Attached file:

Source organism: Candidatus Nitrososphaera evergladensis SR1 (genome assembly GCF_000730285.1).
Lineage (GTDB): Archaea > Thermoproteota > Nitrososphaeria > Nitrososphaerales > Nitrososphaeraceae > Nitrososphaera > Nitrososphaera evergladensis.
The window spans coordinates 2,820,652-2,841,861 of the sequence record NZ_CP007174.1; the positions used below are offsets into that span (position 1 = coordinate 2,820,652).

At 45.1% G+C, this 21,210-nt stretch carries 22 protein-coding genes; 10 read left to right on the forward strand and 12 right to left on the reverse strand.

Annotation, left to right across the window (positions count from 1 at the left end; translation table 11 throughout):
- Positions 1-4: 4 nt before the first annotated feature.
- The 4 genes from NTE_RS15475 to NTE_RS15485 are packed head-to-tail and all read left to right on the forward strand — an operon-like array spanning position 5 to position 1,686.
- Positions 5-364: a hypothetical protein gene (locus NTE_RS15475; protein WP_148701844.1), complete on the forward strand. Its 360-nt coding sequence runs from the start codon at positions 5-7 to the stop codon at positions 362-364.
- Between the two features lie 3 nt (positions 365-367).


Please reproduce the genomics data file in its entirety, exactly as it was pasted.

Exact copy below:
Source organism: Candidatus Nitrososphaera evergladensis SR1 (genome assembly GCF_000730285.1).
Lineage (GTDB): Archaea > Thermoproteota > Nitrososphaeria > Nitrososphaerales > Nitrososphaeraceae > Nitrososphaera > Nitrososphaera evergladensis.
The window spans coordinates 2,820,652-2,841,861 of the sequence record NZ_CP007174.1; the positions used below are offsets into that span (position 1 = coordinate 2,820,652).

At 45.1% G+C, this 21,210-nt stretch carries 22 protein-coding genes; 10 read left to right on the forward strand and 12 right to left on the reverse strand.

Annotation, left to right across the window (positions count from 1 at the left end; translation table 11 throughout):
- Positions 1-4: 4 nt before the first annotated feature.
- The 4 genes from NTE_RS15475 to NTE_RS15485 are packed head-to-tail and all read left to right on the forward strand — an operon-like array spanning position 5 to position 1,686.
- Positions 5-364: a hypothetical protein gene (locus NTE_RS15475; protein WP_148701844.1), complete on the forward strand. Its 360-nt coding sequence runs from the start codon at positions 5-7 to the stop codon at positions 362-364.
- Between the two features lie 3 nt (positions 365-367).